Your commercial lease is coming to an end, and here you are, faced with a big decision: Do I renew my lease, or is it time to move on?
This is a big decision, considering the implications of both choices. In addition to being costly, moving can be a pain; however, staying put might not be the best decision for your business either.
The only way to make a sound decision is to weigh out the pros and cons of each, digging deep to get clarity on exactly which choice will offer the most benefit. Below are a few factors to consider before renewing a commercial lease.
First and foremost, make sure you give yourself ample time to make the decision that best suits you. Don’t put off the decision-making process under the false belief that you have enough time left in your lease.
The choice to move your business or renew your lease should begin about one year before its ending.
That’s right, at least an entire year! If you do choose to relocate, finding the right space for your business can be a lengthy process. Moreover, when it comes to today’s hot CRE market, you want to ensure you have enough time to search, negotiate, and secure a new home for your business.
If you choose to renew, your landlord will likely require anywhere from six to 12 months’ notice (or however outlined in your original lease) and you may need to submit formal paperwork.
Even if you aren’t renewing, it is common courtesy to give your landlord sufficient notice.
Size of the Space
Another factor to take into consideration is the size of the current commercial property you are occupying. Take inventory of your time spent in the space to realize what has worked and what hasn’t worked for your business.
If the size of the building currently feels adequate, do you foresee company growth during the span of your next lease? Or, on the opposite hand, do you feel there is unused space in your current location? Will you need that extra space soon or is it an unnecessary drain on your budget?
If your space has felt too small or inadequate to meet the needs of your business, you can likely assume you’ve outgrown it and it’s time to move into a new space.
Commercial properties can be quite costly, particularly depending on where they are located. Reassess your current budget and determine whether or not there could be a better alternative for you before your lease ends.
This is the time to begin researching comparable properties in the area. Consider: Are there any properties currently on the market that could offer you the same benefits as your current property at a potentially lower rate?
This is also a great time to reassess your company’s needs. Perhaps, for example, you were initially intrigued by your current property because of its location in a trendy neighborhood with lots of foot traffic. Over time, however, maybe you’ve realized that the majority of your business is referral-based and, therefore, not so dependent on this type of exposure.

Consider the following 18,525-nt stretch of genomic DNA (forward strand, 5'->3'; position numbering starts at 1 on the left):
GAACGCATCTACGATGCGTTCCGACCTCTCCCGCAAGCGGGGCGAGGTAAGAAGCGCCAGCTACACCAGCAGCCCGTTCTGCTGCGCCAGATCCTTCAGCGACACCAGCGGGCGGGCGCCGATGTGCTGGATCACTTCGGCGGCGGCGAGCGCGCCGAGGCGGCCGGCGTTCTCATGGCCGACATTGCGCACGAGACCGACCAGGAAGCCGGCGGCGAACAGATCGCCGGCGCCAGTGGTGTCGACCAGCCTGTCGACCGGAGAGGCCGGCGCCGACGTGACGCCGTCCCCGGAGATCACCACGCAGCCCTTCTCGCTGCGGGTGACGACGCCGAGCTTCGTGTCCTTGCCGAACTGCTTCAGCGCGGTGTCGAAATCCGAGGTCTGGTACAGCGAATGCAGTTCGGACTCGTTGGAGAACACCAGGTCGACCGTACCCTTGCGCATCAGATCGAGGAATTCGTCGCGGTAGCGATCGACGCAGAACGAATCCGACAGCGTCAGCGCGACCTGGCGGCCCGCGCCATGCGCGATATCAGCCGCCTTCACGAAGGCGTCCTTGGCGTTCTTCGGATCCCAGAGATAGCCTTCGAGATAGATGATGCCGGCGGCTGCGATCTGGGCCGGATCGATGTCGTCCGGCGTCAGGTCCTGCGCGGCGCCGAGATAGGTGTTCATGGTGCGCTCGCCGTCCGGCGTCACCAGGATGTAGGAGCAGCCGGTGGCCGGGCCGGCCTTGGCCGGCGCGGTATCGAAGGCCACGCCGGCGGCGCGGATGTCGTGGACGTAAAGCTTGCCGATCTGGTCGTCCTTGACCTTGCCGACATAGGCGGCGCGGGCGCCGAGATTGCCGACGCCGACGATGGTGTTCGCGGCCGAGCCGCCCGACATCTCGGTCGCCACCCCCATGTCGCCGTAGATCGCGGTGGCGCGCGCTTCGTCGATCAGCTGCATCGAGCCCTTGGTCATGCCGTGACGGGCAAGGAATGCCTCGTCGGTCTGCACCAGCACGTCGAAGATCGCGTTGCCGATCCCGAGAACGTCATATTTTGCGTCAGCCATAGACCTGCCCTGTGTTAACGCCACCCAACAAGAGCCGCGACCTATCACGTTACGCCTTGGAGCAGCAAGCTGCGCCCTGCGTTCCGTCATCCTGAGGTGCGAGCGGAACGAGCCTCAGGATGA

The above, for example, might be a circumstance where relocating makes more sense and could save you quite a bit of money.
On the other hand, perhaps your current location has served to drive all of the right people to your business. In this case, it’s probably in your best interest to stay put.
As you approach the decision to renew or relocate, you will want to take some time to evaluate the current state of the property you are occupying.
Revisit your original lease to determine who is in charge of any large repairs that might be approaching so you have a clear understanding of your financial responsibility. The replacement of HVAC systems, for example, can be quite costly.
Also, consider the state of the building itself; ongoing structural problems that have not been adequately addressed by your landlord could spell trouble for the future of your business.
Rather than just exercising your right to renew and signing on for a new lease term, you may want to consider renegotiating a lease for the same commercial space you are in.
One of the troubles that can arise from simply renewing is that your landlord may not be obligated to offer your new rental rate until you are already locked into your commitment to stay put.
Rather than simply signing on the dotted line, consider preparing a renewal proposal that clearly outlines any changes you would like to see from the initial lease. Another way around this sticky situation is to exercise your option to renew but to insert the new rental rate in your letter of intent.
A Final Word
So, there you have it – Five factors to consider before renewing a commercial lease. Rather than blindly renewing your commercial lease, take some time to pay attention to these factors so that you can make a clear and informed decision.
Interested in learning more about the leasing options available to you? Read our article “How to Navigate Different Lease Types and Their Obligations.”
Contact the author